The most exciting thing about a OnePlus smartphone is the tremendous value that it offers when compared to other smartphones. It may not have a QHD display, but do we really need that much resolution. The downside of the OnePlus 6 is the notched display and its lack of expandable memory. OnePlus gives you 6GB or 8GB of RAM, it comes with an excellent dual camera setup and a 16-megapixel FFC. NFC allows you to use Android Pay. The OnePlus 6 uses its own light user interface, OxygenOS, on top of Android 8.1 Oreo, making it easier to receive Android updates. The device measures 155.7 x 75.4 x 7.8mm and weighs in at 177 grams. It comes in Midnight Black, Mirror Black, or Silk White. It will cost you $529 for the 6GB/64GB version, $579 for the 8GB/128GB version, and $629 for the 8GB/256GB version.
LG G7 ThinQ
In an era when shorter names are catchier and easier to remember, LG decided to lengthen the names of the flagships – the LG V30S ThinQ and the new LG G7 ThinQ. The new LG G7 (for short) does have a more sophisticated look than the LG G6 and is slightly narrower, with more rounded edges. The subtle redesign gives the LG G7 a modern look, on par with the other 2018 smartphones. It follows the growing trend of using dual cameras – and while they increased the number of megapixels, they also did away with the wider angle lens used on the LG G6. In what we hope is only a fad, the LG G7 does have that annoying ‘iPhone X’ notch in its display. Why would any Android flagship follow a company that refused to increased its display size, still uses a small battery, or refused (up to this point) to use an AMOLED display.
LG increased the display size of the LG G7 from 5.7-inches to 6.1-inches and used a 19.5:9 aspect ratio. It is a QHD+ resolution FullVision IPS LCD display with 3120 x 1440 pixels and a density of 564 PPI – the same found on the LG G6. They also upped the protection to Gorilla Glass 5. It continues to include Dolby Vision, is HDR10 compliant, and it kept the Always-On display for notifications, which helps lengthen the battery life. The LG G7 also adds a higher brightness up to 1,000 nits that it can hold for 3 minutes before dropping back down in an effort to save battery life.
This year, LG waited long enough to use a current processor – the Qualcomm Snapdragon 845 along with an Adreno 630 GPU that provides outstanding graphics whether you are into gaming or watching those videos or movies with intense graphics. The SD845 is an octa-core processor clocked at 2.8GHz with 4GB of RAM and 64GB of expandable internal memory. There is also a 6GB/128GB model available in some regions.
LG increased the megapixels from 13 to 16 for both cameras – the primary camera uses a 16-megapixel sensor with a large f/1.6 aperture, Laser and PDAF, OIS, and LED flash. The secondary camera is also 16-megapixel, with a slightly wider angle with a smaller f/1.9 aperture. The primary camera is used for most of your pictures, but if you want a wider group or landscape shot, you can use the secondary lens, although the secondary lens was more useful on the LG G6 as it was a much wider angle. LG did a great upgrade on the FFC by increasing it from 5-megapixels and an f/2.2 aperture to an 8-megapixel sensor with a smaller f/1.9 aperture for better selfies and video chatting. In a strange move, LG decreased the battery size from 3,300mAh to a 3000mAh, but retained Quick Charge 3.0 and wireless charging.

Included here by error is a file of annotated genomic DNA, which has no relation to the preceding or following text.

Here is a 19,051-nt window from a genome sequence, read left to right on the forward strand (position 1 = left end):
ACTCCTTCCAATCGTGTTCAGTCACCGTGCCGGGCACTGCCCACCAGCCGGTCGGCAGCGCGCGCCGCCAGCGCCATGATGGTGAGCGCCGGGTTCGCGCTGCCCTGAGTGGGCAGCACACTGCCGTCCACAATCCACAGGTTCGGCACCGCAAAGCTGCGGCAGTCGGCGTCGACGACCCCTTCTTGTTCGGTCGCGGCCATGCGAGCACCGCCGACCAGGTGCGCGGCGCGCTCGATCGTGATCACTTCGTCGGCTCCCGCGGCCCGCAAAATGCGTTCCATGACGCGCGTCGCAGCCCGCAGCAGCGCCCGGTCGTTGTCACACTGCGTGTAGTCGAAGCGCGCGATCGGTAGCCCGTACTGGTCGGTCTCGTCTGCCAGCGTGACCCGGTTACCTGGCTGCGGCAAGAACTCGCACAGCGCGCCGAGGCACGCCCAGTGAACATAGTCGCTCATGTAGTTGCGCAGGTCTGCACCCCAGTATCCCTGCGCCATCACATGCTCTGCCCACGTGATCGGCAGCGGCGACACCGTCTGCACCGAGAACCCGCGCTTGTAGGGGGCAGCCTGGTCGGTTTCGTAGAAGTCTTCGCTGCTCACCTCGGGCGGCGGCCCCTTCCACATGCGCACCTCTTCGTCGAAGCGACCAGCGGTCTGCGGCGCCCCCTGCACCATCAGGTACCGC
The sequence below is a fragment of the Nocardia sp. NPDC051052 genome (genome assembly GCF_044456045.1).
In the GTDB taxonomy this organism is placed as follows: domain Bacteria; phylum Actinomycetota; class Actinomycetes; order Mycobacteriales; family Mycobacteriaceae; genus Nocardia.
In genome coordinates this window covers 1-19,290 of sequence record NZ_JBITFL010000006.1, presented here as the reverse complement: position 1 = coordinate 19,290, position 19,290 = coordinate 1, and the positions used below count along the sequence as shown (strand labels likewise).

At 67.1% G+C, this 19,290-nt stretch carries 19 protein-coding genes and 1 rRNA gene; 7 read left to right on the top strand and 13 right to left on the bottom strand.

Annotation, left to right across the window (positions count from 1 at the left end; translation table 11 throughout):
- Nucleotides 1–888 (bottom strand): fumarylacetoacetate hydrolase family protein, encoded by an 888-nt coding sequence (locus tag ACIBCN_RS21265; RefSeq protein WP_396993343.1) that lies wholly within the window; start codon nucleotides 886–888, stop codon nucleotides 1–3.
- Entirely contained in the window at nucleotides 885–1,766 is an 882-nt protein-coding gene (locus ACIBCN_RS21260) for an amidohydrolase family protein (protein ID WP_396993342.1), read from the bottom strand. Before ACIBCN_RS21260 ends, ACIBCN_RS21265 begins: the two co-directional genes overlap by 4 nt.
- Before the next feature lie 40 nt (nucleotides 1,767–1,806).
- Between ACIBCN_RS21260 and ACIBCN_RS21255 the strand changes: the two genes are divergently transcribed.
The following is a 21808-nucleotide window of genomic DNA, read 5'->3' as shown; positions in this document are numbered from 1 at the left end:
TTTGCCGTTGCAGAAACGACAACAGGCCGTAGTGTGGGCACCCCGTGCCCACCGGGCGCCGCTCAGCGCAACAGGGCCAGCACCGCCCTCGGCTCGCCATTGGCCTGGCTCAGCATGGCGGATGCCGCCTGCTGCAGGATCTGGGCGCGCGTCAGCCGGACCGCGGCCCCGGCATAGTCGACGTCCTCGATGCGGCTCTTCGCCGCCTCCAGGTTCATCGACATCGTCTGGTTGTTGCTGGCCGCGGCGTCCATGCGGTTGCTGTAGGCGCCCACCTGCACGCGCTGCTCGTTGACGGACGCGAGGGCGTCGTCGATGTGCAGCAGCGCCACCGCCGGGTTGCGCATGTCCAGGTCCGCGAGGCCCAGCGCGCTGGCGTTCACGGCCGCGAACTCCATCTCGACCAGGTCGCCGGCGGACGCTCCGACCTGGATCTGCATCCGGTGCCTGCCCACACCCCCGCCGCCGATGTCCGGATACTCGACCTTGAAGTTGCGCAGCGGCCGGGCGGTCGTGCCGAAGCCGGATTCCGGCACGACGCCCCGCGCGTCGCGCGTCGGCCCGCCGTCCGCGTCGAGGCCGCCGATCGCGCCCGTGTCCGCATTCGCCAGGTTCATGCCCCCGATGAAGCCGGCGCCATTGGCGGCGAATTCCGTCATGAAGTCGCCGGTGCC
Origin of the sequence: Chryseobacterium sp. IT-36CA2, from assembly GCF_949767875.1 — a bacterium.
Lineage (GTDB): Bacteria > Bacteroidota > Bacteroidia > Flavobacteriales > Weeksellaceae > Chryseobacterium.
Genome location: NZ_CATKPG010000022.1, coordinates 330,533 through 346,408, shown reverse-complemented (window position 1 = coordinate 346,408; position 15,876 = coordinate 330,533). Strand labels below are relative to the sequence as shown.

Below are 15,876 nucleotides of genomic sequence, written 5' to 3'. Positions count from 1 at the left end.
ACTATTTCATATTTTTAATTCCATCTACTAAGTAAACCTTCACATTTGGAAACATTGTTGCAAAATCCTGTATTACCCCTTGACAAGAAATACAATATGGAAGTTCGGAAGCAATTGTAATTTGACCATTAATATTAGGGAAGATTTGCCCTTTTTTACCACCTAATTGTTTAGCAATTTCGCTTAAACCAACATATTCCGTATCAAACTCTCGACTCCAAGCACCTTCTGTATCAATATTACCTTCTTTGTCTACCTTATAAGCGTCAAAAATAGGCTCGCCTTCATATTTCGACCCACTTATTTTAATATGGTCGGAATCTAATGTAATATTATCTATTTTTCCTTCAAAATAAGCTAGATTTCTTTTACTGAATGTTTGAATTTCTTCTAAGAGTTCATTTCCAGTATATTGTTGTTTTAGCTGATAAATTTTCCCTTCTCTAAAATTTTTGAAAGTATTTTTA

LG did a few things on the LG G7 that make sense – like using Gorilla Glass 5 for protection all around, keeping the 3.5mm headphone jack, upped the Bluetooth to v5.0, and redesigned the speaker to resonant throughout the device, giving it a Boombox sound. However, they also did some things that do not make sense – such as adding a notch on the display, put in a smaller battery, and taking away the on/off capability of the fingerprint sensor and instead gave it the typical side switch. NFC will allow you to perform Android Pay. Android 8.0 Oreo comes standard on the LG G7 ThinQ. The LG G7 ThinQ measures 153.2 x 71.9 x 7.9 mm, weighs in at 162 grams and comes in Platinum Gray, Aurora Black, Moroccan Blue, Raspberry Rose. The device is available for for about $750 for the 64GB model.
...And The Winner Is...
The Final Word
The LG G7 ThinQ may have a few things more going for it than the OnePlus 6, but we are hard-pressed to find them, especially with a price differential of over $220. Both devices are well-built, modern looking, they use the similar 18:9/19.5:9 display ratio, the same processor/GPU, they both sport dual cameras, and both are running Android 8.0 Oreo. In fact, the OnePlus 6 sports a larger AMOLED display, more RAM, a FFC with twice as many megapixels, a larger battery, and comes unlocked. For all of these reasons, we are choosing the OnePlus 6 as the winner of this comparison.
The LG G7 ThinQ does have more PPI on the display, Always-On display, wireless charging, expandable memory, IP68 and MIL-STD-810G specs, and a Boombox speaker setup, but those do not justify an extra $220 in pricing, in my opinion. Both of these devices will serve you well, but with the OnePlus 6 you will have some extra cash in your pocket.